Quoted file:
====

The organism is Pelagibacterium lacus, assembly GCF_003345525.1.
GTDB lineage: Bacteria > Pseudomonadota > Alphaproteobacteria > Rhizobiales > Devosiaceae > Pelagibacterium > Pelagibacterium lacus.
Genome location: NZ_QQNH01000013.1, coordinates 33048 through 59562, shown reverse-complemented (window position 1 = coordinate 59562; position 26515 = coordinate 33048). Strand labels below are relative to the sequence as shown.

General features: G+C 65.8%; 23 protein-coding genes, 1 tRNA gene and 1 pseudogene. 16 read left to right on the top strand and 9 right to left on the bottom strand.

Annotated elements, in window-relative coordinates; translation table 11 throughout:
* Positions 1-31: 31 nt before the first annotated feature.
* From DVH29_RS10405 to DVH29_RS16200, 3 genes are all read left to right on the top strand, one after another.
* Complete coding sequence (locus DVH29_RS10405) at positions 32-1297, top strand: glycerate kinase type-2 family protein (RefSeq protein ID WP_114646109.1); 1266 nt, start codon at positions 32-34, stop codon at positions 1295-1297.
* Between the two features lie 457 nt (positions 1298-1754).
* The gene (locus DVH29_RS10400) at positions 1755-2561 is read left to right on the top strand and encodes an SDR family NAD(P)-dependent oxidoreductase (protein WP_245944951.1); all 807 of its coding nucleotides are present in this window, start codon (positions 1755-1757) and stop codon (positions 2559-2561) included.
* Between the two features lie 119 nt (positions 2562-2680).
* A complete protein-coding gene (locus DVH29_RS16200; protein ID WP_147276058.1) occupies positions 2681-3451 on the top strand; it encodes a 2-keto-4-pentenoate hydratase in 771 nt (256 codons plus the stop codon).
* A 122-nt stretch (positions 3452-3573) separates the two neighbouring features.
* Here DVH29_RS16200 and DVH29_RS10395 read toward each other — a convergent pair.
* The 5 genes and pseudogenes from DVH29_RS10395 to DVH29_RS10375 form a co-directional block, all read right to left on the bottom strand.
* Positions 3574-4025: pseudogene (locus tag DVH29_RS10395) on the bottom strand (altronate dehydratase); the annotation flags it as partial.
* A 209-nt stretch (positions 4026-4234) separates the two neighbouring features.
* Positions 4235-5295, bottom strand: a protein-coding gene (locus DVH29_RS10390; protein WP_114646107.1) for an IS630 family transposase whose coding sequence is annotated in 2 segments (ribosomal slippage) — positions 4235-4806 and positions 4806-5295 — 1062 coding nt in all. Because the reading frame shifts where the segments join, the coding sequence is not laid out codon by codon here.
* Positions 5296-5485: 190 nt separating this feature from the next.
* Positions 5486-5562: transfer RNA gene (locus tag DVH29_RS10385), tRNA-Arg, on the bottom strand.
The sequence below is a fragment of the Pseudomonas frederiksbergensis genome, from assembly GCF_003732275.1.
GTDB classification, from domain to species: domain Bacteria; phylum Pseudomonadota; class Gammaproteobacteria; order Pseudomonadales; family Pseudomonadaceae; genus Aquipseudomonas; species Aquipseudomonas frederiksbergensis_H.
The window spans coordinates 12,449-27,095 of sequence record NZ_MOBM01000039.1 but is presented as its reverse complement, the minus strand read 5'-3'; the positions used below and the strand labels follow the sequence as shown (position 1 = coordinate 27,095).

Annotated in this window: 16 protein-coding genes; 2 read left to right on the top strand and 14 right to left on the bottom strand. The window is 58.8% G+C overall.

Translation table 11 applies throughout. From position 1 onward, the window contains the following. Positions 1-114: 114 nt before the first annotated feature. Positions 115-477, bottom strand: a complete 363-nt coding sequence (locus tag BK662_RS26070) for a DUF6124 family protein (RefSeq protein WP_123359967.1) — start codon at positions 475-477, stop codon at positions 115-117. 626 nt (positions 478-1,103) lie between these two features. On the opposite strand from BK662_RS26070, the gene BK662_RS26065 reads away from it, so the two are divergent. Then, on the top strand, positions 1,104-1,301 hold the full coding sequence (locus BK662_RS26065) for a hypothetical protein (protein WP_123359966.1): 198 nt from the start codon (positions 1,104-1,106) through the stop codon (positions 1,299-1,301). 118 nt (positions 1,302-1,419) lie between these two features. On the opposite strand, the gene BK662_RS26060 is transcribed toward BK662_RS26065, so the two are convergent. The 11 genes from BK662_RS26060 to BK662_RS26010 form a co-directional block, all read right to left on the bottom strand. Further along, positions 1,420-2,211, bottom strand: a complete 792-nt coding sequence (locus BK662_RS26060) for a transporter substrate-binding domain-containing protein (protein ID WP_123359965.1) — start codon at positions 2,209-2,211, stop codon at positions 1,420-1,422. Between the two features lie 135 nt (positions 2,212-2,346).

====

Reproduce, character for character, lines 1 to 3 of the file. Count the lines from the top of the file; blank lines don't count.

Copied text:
The organism is Pelagibacterium lacus, assembly GCF_003345525.1.
GTDB lineage: Bacteria > Pseudomonadota > Alphaproteobacteria > Rhizobiales > Devosiaceae > Pelagibacterium > Pelagibacterium lacus.
Genome location: NZ_QQNH01000013.1, coordinates 33048 through 59562, shown reverse-complemented (window position 1 = coordinate 59562; position 26515 = coordinate 33048). Strand labels below are relative to the sequence as shown.